James William Fulbright
Fulbright, James William, 1905–95, U.S. Senator from Arkansas (1945–75), b. Sumner, Mo. A Rhodes scholar, he was admitted (1934) to the bar and served (1934–35) in the antitrust division of the U.S. Dept of Justice. He taught law at George Washington Univ. law school (1935–36) and at the Univ. of Arkansas (1936–39), becoming president of the university (1939–41). In 1942 Fulbright was elected as a Democrat to the U.S. House of Representatives and in 1944 to the Senate. He gained international recognition from the Fulbright Act (1946), which provided for the exchange of students and teachers between the United States and many other countries. He was one of the first to criticize Senator Joseph McCarthy's investigations into reputed Communist influence in the United States and was instrumental in bringing about McCarthy's downfall.
Fulbright served as chairman of the Senate banking and currency committee (1955–59) and, as chairman of the Senate foreign relations committee (1959–74), he conducted frequent open hearings to educate the public and to reassert the Senate's influence in long-range policy formulation. An outspoken critic of U.S. military intervention abroad, Fulbright opposed the Bay of Pigs invasion (1961), the landing of marines in the Dominican Republic (1965), and the escalation of the war in Vietnam. However, Fulbright could be conservative as well; he voted against civil-rights legislation in the 1960s and 1970s. In the 1974 Democratic primary in Arkansas, he was defeated for the senatorial nomination by Dale Bumpers. He wrote Old Myths and New Realities (1964), The Arrogance of Power (1966), The Pentagon Propaganda Machine (1970), The Crippled Giant (1972), and The Price of Empire (1989).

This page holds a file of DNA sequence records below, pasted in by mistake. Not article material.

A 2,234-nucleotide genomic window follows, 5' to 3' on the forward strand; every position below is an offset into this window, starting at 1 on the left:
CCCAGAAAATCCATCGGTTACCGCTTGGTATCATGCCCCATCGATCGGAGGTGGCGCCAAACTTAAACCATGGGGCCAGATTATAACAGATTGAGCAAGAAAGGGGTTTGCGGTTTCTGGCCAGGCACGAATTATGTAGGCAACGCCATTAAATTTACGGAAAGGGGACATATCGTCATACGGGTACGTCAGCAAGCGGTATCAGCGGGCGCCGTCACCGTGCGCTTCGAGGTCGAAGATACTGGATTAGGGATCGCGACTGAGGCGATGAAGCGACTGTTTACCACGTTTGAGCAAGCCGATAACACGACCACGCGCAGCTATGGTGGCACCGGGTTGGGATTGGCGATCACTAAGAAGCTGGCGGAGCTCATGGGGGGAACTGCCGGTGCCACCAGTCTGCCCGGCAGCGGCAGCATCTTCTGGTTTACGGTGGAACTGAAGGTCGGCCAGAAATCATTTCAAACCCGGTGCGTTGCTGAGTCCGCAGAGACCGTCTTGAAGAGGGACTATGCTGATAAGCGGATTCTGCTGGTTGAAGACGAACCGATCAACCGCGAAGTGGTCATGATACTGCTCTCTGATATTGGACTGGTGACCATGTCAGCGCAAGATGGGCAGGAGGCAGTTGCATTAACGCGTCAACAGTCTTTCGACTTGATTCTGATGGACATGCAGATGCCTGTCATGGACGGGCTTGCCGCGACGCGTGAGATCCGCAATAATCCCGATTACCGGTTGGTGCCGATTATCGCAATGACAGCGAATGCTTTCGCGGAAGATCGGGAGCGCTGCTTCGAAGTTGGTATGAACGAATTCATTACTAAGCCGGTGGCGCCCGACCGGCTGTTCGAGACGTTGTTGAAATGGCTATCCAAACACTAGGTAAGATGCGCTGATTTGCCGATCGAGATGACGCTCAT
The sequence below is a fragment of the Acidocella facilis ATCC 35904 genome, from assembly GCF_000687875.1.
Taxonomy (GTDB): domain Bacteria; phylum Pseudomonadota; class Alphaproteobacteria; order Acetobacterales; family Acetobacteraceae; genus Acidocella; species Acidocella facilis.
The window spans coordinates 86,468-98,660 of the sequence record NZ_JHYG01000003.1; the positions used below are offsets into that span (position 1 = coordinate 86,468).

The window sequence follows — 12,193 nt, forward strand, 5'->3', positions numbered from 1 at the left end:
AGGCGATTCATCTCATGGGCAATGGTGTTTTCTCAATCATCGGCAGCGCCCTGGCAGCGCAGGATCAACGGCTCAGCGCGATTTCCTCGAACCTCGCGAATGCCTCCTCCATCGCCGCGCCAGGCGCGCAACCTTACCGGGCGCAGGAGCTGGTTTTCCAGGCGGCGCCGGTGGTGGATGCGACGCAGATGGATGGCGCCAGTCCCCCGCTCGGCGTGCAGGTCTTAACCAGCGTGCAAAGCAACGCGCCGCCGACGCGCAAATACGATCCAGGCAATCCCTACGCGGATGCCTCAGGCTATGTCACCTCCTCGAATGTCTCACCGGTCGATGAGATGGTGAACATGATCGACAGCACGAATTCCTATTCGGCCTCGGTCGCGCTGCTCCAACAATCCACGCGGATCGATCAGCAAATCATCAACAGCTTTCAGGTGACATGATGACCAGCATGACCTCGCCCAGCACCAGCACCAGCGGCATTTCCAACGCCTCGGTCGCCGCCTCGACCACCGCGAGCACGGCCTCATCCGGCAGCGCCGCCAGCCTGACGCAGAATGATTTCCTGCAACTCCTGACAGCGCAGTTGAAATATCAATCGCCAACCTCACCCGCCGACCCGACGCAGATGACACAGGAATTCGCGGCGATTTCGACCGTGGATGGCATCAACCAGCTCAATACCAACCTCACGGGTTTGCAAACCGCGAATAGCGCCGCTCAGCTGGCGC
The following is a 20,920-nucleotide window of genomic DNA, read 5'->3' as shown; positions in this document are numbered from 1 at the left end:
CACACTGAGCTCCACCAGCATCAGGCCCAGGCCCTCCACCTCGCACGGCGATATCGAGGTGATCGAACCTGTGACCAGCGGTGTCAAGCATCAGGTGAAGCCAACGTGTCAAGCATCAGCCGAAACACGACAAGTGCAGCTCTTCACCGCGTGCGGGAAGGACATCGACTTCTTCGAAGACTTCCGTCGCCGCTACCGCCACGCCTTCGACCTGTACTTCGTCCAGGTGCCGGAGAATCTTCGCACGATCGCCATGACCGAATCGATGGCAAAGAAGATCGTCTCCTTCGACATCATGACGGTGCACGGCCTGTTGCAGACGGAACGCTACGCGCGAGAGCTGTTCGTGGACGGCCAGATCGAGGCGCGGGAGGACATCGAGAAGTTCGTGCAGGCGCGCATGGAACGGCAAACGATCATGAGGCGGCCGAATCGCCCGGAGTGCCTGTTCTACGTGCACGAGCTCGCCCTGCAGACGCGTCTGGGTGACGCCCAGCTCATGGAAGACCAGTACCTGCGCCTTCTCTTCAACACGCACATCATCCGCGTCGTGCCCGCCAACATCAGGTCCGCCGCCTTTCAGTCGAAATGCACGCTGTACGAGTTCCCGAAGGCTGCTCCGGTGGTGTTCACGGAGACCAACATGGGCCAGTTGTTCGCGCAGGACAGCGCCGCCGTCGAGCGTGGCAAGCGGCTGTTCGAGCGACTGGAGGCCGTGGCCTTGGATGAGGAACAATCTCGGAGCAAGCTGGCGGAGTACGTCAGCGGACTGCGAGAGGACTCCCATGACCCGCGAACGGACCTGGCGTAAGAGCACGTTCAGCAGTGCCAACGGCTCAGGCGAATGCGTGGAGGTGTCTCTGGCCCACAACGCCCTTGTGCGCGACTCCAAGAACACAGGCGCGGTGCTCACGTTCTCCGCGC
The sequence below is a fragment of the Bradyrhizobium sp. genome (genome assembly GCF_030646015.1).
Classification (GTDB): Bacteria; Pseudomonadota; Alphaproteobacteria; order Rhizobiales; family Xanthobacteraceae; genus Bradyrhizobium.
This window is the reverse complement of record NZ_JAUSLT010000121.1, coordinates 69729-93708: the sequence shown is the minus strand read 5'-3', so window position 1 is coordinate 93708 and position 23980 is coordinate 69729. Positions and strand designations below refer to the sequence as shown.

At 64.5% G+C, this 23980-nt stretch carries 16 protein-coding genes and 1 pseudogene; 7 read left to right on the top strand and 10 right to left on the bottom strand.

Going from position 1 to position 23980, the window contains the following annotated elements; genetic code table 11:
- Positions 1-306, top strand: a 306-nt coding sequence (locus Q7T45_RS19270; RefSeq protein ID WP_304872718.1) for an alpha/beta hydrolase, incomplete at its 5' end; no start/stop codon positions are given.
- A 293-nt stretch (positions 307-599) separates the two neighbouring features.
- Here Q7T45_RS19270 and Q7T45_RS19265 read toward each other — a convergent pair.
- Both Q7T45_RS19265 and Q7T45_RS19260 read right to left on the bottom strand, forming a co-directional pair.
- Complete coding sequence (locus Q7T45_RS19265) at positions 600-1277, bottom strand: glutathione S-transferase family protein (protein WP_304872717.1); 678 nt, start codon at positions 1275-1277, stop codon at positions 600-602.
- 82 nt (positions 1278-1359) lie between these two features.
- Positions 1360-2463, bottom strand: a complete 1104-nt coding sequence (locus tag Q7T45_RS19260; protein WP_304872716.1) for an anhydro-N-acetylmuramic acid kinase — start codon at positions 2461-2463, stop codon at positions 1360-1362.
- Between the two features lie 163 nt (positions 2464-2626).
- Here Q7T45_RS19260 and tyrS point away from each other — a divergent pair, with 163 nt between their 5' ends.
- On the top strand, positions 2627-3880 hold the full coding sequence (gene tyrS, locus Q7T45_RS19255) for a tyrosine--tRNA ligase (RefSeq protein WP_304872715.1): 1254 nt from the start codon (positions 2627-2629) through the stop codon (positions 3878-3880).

The Columbia Electronic Encyclopedia, 6th ed. Copyright © 2012, Columbia University Press. All rights reserved.
More on James William Fulbright from Infoplease:
See more Encyclopedia articles on: U.S. History: Biographies